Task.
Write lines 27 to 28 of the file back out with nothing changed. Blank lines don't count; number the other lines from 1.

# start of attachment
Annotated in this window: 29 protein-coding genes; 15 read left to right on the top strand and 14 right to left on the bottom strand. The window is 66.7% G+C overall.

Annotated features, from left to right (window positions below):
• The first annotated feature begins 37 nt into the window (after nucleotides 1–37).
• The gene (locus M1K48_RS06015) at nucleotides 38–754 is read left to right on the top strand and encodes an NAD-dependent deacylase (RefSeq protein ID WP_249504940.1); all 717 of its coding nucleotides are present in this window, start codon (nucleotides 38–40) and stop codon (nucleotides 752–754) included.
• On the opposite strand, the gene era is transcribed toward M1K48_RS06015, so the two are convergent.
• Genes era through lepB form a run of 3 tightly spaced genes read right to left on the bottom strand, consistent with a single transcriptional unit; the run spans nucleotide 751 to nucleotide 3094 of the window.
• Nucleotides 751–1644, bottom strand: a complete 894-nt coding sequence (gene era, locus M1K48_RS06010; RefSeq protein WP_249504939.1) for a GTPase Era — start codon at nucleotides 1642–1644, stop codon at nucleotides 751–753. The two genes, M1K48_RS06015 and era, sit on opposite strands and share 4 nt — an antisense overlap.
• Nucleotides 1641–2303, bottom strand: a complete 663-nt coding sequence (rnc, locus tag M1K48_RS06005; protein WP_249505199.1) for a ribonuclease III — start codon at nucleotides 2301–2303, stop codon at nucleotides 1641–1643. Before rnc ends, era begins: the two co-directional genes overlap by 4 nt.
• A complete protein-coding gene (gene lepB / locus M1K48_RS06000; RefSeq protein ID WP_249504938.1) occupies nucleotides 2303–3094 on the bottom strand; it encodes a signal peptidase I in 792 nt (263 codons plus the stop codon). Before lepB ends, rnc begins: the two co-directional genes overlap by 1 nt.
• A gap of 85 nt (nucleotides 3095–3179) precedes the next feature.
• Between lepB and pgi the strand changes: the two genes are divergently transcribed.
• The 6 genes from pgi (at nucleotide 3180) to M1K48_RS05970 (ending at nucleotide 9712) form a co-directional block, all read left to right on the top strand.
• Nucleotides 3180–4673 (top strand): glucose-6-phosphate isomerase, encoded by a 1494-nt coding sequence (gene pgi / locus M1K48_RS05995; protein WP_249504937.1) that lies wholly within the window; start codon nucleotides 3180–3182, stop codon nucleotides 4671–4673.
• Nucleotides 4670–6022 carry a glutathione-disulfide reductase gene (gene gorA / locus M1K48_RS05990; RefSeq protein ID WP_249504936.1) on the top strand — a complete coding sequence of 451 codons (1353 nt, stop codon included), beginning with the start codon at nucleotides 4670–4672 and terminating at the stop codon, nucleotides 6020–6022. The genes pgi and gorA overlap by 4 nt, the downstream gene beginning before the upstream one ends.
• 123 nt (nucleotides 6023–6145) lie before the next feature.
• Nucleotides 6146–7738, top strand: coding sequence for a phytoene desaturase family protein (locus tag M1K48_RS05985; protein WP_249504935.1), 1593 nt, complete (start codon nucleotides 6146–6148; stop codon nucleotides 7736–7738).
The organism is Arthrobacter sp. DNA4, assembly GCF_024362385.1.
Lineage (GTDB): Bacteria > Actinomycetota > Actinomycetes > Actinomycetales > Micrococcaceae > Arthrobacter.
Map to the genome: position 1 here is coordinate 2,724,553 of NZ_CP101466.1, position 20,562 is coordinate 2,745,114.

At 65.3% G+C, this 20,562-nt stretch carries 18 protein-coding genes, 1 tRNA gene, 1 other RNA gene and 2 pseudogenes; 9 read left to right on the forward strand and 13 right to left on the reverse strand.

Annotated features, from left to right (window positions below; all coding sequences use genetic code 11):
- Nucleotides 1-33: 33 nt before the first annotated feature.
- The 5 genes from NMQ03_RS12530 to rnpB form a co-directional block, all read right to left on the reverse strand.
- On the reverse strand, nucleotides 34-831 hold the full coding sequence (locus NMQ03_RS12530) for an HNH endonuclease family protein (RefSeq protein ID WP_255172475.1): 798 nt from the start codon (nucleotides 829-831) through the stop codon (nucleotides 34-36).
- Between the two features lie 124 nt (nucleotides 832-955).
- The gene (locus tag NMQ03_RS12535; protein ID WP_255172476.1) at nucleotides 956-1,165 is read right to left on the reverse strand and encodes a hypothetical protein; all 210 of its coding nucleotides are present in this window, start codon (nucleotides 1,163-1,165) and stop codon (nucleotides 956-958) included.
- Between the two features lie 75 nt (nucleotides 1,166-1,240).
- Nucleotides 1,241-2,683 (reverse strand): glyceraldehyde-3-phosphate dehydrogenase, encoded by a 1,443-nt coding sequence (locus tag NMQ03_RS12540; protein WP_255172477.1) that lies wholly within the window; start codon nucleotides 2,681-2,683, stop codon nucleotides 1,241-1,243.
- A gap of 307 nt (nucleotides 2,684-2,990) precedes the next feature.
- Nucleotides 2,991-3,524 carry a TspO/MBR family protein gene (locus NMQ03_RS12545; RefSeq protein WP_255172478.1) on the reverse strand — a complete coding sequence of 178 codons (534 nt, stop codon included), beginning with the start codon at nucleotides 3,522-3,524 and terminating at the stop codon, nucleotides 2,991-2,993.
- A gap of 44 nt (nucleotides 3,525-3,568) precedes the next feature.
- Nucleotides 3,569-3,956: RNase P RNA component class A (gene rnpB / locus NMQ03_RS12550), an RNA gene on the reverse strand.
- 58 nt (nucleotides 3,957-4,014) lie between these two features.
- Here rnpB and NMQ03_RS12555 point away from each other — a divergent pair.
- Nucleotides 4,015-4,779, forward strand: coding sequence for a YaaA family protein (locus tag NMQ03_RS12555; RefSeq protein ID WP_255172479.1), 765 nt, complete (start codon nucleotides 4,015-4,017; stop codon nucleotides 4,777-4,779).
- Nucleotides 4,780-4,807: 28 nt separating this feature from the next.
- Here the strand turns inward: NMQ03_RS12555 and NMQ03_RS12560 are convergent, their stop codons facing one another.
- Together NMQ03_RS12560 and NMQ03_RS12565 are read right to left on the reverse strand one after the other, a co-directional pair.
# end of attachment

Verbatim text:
- Between the two features lie 75 nt (nucleotides 1,166-1,240).
- Nucleotides 1,241-2,683 (reverse strand): glyceraldehyde-3-phosphate dehydrogenase, encoded by a 1,443-nt coding sequence (locus tag NMQ03_RS12540; protein WP_255172477.1) that lies wholly within the window; start codon nucleotides 2,681-2,683, stop codon nucleotides 1,241-1,243.